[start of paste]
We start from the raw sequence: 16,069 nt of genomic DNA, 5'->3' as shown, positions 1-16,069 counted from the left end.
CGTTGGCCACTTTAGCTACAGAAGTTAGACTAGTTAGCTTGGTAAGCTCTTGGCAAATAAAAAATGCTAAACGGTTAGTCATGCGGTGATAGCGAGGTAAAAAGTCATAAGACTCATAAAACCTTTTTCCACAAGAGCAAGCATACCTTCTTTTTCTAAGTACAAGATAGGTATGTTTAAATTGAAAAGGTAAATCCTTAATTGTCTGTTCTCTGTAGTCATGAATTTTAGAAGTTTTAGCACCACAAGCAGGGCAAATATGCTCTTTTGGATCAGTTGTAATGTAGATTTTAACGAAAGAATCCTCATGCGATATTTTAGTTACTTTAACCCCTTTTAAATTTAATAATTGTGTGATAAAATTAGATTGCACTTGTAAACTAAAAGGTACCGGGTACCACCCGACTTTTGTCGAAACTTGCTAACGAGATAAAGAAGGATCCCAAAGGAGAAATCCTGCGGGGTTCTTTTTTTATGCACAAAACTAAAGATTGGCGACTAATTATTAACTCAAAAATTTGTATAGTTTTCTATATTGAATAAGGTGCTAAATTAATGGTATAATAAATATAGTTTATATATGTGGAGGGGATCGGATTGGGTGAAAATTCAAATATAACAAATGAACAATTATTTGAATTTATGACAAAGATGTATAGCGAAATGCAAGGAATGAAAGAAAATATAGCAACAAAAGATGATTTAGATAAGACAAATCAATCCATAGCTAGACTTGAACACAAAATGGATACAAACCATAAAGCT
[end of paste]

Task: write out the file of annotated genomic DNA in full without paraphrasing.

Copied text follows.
We start from the raw sequence: 16,069 nt of genomic DNA, 5'->3' as shown, positions 1-16,069 counted from the left end.
CGTTGGCCACTTTAGCTACAGAAGTTAGACTAGTTAGCTTGGTAAGCTCTTGGCAAATAAAAAATGCTAAACGGTTAGTCATGCGGTGATAGCGAGGTAAAAAGTCATAAGACTCATAAAACCTTTTTCCACAAGAGCAAGCATACCTTCTTTTTCTAAGTACAAGATAGGTATGTTTAAATTGAAAAGGTAAATCCTTAATTGTCTGTTCTCTGTAGTCATGAATTTTAGAAGTTTTAGCACCACAAGCAGGGCAAATATGCTCTTTTGGATCAGTTGTAATGTAGATTTTAACGAAAGAATCCTCATGCGATATTTTAGTTACTTTAACCCCTTTTAAATTTAATAATTGTGTGATAAAATTAGATTGCACTTGTAAACTAAAAGGTACCGGGTACCACCCGACTTTTGTCGAAACTTGCTAACGAGATAAAGAAGGATCCCAAAGGAGAAATCCTGCGGGGTTCTTTTTTTATGCACAAAACTAAAGATTGGCGACTAATTATTAACTCAAAAATTTGTATAGTTTTCTATATTGAATAAGGTGCTAAATTAATGGTATAATAAATATAGTTTATATATGTGGAGGGGATCGGATTGGGTGAAAATTCAAATATAACAAATGAACAATTATTTGAATTTATGACAAAGATGTATAGCGAAATGCAAGGAATGAAAGAAAATATAGCAACAAAAGATGATTTAGATAAGACAAATCAATCCATAGCTAGACTTGAACACAAAATGGATACAAACCATAAAGCT